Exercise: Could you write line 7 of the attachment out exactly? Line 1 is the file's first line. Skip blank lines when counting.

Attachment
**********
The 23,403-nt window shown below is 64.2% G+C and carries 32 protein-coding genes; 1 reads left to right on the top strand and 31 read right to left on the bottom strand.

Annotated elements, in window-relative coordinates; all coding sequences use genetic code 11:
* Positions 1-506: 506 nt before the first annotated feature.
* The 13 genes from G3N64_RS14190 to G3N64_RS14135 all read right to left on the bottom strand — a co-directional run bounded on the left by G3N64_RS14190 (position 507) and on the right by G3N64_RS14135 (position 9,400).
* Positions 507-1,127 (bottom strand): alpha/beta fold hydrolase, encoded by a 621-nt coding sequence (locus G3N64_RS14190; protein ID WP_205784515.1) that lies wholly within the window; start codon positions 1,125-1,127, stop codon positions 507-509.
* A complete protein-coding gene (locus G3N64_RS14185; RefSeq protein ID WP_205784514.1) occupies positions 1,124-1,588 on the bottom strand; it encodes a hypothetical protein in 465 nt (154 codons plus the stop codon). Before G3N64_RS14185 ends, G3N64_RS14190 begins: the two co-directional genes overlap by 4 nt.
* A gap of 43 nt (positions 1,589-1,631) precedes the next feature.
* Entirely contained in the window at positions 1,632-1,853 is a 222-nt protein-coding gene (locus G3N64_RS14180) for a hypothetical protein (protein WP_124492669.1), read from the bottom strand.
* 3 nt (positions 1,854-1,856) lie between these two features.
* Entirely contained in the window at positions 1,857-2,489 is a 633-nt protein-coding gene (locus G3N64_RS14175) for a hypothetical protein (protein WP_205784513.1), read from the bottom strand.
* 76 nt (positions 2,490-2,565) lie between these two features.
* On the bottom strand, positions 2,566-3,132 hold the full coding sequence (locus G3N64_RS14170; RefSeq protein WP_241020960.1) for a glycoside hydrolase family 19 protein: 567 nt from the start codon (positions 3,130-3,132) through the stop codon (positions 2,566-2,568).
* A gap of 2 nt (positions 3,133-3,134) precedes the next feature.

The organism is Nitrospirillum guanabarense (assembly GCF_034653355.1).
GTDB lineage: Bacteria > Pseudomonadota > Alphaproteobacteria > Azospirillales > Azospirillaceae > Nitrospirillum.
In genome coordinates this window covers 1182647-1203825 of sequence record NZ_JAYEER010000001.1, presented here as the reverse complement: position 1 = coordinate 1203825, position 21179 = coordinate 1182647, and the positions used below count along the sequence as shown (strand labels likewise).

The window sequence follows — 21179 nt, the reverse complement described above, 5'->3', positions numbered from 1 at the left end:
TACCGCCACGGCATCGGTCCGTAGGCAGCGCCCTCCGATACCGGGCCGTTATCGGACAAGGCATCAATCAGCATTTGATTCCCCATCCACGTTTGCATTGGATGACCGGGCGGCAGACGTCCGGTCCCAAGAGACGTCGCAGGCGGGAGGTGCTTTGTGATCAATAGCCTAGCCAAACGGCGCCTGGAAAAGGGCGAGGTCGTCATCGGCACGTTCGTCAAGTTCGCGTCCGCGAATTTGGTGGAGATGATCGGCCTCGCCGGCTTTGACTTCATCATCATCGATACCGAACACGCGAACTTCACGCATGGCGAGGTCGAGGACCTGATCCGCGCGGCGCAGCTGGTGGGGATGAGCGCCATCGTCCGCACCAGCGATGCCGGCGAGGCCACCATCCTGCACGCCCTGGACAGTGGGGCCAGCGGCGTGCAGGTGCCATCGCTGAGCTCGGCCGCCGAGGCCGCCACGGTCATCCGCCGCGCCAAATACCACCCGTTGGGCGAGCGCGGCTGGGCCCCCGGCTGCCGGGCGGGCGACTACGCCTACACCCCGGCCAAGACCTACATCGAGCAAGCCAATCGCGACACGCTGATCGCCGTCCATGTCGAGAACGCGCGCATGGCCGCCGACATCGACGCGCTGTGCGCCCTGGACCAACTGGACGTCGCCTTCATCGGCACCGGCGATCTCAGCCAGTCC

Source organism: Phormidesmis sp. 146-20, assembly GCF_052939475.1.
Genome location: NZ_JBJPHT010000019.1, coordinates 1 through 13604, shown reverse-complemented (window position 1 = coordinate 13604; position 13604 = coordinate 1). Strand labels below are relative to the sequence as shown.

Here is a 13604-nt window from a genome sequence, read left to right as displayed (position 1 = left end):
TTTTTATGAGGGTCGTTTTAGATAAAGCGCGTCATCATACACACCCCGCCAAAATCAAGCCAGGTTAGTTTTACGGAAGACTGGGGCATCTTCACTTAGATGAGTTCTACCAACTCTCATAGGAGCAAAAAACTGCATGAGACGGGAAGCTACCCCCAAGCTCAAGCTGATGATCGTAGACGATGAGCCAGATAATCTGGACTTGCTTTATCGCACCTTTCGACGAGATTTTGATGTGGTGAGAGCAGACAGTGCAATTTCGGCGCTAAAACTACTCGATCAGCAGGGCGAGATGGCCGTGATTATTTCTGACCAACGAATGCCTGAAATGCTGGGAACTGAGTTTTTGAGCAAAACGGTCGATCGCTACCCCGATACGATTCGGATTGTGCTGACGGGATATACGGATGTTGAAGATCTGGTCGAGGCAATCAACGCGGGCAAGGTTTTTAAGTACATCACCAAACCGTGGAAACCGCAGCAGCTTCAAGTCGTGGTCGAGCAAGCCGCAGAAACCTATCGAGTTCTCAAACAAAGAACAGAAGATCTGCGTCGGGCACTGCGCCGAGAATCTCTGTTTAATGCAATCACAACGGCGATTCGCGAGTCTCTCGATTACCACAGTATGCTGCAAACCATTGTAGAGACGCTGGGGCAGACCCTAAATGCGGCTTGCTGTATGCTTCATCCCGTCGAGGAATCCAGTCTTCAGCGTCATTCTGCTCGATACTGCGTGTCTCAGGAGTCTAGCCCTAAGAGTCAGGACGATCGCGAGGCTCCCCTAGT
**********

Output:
* A gap of 43 nt (positions 1,589-1,631) precedes the next feature.